¶ 13. Within the confines of Rule 702, we apply these principles to the facts at issue and conclude that because the State's crash reconstruction expert offered a sufficiently reliable foundation for his testimony, the trial court properly allowed the jury to hear it. The State's expert, an experienced police officer certified as a crash reconstructionist, testified that the mathematical formulas he used to calculate defendant's speed are standardized, tested, published, and nationally accepted within his field, with a potential margin of error that he mitigated by using conservative estimates when making assumptions about certain variables. The State's expert also testified that he applied these calculations to the facts of the collision in accordance with his crash reconstruction training. He agreed that using a drag sled on grass instead of pavement was not ideal, but explained that it was the best technique available to him to estimate the drag factor—an essential factor in his speed calculations—of that surface.
¶ 14. We acknowledge that other experts in the field, who generally allow that a drag sled can precisely determine drag factor over dry, paved surfaces, find its relative accuracy on other types of surfaces to be lacking.2 This alone, however, does not transform the latter uses into misleading “junk science” to be categorically excluded under Rule 702. See Amorgianos v. Nat'l R.R. Passenger Corp., 303 F.3d 256, 267 (2d Cir.2002) (“Where an expert otherwise reliably utilizes scientific methods to reach a conclusion, lack of textual support [for the specific use] may go to the weight, not the admissibility, of the expert's testimony.” (quotation omitted)). Instead, this use qualifies as a well-reasoned but novel application of a traditionally accepted technique. See Burgess, 2010 VT 64, ¶ 17, 188 Vt. 235 (“[A] battle of the experts ․ should be played out for the finder of fact, not excluded as a matter of law pretrial.”). Defendant had ample opportunity to explore the weight to be given to the speed estimate offered by the State's expert through cross-examination, the testimony of his truck's passengers, and the presentation of his own expert's contrary opinion.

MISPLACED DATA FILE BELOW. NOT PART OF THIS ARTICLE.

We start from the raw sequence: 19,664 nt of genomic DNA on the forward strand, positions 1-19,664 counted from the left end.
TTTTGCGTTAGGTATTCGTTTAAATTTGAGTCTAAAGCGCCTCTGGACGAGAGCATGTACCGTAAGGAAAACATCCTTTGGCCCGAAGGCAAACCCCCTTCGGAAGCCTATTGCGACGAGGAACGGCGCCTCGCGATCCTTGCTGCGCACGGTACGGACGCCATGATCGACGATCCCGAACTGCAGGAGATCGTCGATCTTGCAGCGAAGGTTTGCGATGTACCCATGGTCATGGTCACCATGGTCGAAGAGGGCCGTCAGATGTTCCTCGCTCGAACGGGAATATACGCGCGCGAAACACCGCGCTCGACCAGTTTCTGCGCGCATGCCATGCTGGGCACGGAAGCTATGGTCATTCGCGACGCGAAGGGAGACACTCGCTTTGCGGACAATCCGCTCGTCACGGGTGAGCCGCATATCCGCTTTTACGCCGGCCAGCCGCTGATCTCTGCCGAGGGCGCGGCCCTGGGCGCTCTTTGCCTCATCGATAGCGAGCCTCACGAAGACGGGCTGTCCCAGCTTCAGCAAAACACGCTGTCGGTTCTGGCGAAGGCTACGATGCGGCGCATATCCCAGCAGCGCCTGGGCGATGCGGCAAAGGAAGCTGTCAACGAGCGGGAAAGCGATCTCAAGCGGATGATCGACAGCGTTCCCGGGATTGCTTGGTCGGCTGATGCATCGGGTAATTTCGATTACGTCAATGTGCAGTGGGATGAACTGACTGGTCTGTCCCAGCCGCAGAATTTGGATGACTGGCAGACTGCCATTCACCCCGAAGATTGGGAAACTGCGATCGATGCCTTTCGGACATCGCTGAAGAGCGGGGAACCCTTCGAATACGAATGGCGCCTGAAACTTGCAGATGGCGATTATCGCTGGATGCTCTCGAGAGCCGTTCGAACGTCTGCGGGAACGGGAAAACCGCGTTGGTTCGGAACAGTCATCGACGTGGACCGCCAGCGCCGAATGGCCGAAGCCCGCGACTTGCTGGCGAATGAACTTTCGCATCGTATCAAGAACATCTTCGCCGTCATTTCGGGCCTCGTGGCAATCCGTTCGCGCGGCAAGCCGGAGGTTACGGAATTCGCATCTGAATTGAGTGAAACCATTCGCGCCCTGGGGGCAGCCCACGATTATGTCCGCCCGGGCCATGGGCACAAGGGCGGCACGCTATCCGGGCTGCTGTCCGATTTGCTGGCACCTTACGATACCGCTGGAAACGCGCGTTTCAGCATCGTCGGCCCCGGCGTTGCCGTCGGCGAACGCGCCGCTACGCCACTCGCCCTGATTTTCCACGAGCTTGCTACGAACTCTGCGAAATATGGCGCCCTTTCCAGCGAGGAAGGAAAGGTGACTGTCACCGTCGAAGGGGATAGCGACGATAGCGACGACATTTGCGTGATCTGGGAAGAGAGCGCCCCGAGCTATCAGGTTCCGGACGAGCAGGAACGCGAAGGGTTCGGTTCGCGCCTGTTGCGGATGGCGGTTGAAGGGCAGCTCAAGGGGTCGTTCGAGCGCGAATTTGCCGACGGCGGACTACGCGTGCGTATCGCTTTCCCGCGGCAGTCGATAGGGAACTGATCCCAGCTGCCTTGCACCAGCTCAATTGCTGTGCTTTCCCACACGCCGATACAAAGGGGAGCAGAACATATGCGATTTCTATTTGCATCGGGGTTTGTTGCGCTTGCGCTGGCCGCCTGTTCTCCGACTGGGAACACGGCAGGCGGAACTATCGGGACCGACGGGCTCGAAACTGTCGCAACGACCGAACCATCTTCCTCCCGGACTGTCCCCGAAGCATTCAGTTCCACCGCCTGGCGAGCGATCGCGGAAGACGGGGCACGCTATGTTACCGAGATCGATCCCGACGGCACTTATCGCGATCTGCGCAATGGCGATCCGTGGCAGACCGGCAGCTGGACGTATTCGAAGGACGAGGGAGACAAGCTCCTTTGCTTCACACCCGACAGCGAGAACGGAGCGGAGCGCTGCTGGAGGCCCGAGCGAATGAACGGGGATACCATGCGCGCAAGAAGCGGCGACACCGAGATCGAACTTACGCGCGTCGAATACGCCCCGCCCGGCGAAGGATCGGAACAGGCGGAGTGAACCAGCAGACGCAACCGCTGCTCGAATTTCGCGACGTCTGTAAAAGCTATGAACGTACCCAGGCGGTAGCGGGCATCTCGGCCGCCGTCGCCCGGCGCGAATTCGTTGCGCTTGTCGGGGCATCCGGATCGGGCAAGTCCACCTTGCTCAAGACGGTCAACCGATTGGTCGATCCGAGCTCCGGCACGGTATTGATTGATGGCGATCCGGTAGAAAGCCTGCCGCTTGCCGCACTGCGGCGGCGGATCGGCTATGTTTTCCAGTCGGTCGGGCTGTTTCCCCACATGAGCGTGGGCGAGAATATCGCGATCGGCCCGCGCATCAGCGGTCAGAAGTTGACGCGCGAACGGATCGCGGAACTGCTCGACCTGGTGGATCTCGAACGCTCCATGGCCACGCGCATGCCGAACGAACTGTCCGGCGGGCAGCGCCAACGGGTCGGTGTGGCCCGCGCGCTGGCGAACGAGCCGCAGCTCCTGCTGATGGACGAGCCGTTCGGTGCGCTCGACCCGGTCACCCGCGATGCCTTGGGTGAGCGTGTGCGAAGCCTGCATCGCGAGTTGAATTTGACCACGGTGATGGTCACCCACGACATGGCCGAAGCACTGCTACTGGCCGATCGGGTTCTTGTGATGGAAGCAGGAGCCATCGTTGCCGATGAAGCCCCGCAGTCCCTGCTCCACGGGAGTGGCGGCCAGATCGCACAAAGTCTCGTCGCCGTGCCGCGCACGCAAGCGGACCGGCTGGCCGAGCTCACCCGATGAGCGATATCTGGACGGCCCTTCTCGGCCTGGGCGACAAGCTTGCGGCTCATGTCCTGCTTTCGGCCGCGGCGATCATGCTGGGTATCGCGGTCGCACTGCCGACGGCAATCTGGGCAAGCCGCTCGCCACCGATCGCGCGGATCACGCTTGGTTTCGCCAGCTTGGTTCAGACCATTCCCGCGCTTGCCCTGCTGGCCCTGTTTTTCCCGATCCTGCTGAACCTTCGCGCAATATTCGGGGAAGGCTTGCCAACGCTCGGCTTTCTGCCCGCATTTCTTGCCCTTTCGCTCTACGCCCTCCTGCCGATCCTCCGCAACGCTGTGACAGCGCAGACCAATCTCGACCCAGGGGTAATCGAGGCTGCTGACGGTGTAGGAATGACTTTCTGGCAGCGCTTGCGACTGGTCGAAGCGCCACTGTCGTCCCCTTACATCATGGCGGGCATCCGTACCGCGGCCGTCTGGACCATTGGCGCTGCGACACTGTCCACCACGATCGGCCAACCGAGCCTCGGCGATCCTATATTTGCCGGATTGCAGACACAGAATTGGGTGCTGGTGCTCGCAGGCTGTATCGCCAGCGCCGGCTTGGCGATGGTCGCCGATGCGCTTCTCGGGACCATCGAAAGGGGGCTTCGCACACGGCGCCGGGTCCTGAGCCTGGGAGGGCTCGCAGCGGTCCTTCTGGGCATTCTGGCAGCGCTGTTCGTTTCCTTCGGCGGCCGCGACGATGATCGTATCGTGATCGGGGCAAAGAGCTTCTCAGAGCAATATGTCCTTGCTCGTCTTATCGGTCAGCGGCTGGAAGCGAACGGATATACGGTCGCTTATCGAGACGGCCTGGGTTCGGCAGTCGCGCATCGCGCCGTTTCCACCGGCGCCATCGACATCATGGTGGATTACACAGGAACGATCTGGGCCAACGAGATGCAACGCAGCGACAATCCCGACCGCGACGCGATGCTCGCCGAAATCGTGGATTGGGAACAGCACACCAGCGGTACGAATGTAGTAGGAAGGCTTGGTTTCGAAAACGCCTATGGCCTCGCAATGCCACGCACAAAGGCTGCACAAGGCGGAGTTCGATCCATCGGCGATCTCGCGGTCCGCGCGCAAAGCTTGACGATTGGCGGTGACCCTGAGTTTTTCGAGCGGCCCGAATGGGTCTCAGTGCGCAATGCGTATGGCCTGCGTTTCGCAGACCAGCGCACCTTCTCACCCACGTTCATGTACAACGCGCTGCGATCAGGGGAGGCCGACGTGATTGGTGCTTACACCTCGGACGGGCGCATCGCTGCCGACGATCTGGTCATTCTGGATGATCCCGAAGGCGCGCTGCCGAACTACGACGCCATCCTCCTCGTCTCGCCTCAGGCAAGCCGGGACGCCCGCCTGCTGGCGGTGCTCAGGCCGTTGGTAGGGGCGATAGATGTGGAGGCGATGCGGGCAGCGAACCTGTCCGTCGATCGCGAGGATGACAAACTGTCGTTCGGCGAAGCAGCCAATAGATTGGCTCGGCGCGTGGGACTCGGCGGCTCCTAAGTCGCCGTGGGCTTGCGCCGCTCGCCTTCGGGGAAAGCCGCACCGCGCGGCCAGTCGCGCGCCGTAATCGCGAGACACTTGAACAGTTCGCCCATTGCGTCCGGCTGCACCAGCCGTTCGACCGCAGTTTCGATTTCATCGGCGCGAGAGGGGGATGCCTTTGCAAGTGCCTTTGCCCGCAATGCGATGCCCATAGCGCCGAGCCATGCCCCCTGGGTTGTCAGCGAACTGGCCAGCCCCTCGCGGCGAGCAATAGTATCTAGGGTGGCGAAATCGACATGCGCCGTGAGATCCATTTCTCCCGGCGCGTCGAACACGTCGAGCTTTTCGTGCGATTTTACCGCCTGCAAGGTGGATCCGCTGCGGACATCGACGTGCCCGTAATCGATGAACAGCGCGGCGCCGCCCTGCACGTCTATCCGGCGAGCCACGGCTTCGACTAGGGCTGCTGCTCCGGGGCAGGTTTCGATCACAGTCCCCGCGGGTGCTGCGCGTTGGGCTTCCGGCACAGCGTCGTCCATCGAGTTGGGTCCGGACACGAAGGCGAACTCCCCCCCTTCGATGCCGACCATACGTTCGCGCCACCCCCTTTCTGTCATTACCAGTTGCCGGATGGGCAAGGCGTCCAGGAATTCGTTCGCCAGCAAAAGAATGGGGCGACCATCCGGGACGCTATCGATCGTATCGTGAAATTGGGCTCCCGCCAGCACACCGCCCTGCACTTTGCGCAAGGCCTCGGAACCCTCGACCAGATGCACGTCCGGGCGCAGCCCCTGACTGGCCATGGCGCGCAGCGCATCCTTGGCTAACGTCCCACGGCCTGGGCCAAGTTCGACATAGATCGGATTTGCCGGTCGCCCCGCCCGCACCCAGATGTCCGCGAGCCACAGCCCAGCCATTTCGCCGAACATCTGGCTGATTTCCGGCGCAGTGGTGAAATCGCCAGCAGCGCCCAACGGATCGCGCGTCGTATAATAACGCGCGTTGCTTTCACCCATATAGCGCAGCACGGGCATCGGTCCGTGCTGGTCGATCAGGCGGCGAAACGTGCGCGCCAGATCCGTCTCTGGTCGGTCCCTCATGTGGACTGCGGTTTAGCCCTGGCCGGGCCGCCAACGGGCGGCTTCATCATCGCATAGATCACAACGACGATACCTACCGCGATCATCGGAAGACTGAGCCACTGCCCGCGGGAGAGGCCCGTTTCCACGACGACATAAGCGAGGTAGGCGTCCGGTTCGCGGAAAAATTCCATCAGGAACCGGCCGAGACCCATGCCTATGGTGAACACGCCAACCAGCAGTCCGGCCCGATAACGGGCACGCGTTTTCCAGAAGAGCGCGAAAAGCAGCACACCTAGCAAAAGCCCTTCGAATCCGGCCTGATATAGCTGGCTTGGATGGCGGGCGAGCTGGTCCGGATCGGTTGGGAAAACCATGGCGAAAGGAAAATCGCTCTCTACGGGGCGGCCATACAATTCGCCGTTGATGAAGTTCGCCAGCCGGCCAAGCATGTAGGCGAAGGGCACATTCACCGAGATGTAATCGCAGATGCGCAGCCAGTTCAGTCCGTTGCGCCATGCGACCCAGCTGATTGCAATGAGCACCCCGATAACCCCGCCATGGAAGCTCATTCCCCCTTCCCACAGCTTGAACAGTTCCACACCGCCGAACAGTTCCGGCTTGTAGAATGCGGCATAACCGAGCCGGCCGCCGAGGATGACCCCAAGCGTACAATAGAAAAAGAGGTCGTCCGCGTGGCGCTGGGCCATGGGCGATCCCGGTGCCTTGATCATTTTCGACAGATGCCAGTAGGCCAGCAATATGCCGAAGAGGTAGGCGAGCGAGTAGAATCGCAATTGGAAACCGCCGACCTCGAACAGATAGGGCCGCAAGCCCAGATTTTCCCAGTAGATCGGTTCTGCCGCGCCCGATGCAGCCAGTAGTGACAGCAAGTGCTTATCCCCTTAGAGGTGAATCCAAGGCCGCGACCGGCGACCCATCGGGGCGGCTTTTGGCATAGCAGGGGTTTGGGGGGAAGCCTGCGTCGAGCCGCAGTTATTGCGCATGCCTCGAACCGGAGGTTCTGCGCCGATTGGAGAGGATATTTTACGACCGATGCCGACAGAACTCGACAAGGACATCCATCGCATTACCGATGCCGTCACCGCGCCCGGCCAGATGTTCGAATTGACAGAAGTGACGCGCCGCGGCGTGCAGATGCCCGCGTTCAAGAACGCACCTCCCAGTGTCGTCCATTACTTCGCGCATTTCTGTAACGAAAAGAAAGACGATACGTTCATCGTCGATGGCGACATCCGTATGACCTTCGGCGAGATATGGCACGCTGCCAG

¶ 15. We also disagree with defendant's assertion that the State's expert lacked sufficient data to reliably implement his accident reconstruction techniques. It is true that “data inputs are appropriately within the purview of Daubert and V.R.E. 702,” USGen New England, Inc. v. Town of Rockingham, 2004 VT 90, ¶ 29, 177 Vt. 193, 862 A.2d 269, and that the State's expert estimated or assumed the values of certain variables necessary to his calculations. The expert, however, accounted for each assumption by testifying on direct and cross-examinations at the motion hearing and at trial about each inference he made from the available facts. In particular, the State's expert explained that, in his drag factor calculations, he treated each vehicle as if its front wheels were locked because of his knowledge about the individualized front-end damage sustained by each vehicle in the collision. On cross-examination, he acknowledged that he did not lift the vehicles post-crash to test their wheels and that he used values based on inflated tires in his calculations even though the minimal skid marks at the scene might have resulted from deflated tires.
¶ 16. Defendant's expert testified, in contrast, that scientific tests have shown “a substantial difference in drag factors on the grass surface” as compared to pavement. He declared the State's expert's estimation of the drag factor of the grass was scientifically invalid because there was no evidence to support the assumption that the truck's wheels were locked “through the entire process of this collision.”
¶ 17. In this way, the estimates and assumptions of the State's expert were both rationalized and challenged, exhibiting the give-and-take of the adversarial process rather than proof of unsupported speculation to be screened from the jury. As the trial court concluded, any concerns about the estimates or the inferences made by the State's expert go to the weight to be granted the proffered evidence, not to its admissibility. See, e.g., Burgess, 2010 VT 64, ¶¶ 13, 15, 188 Vt. 235 (finding the court's concern that the expert, who failed to consider multiple factors critical to an analysis of defendant's breathalyzer test, lacked sufficient information to make an accurate analysis was valid but went to the evidence's weight, not its admissibility). The court was therefore within its discretion to permit the State's expert to testify before the jury and to allow the defense to discredit the expert's speed calculations through cross-examination and the offering of the testimony of its own expert and lay witnesses.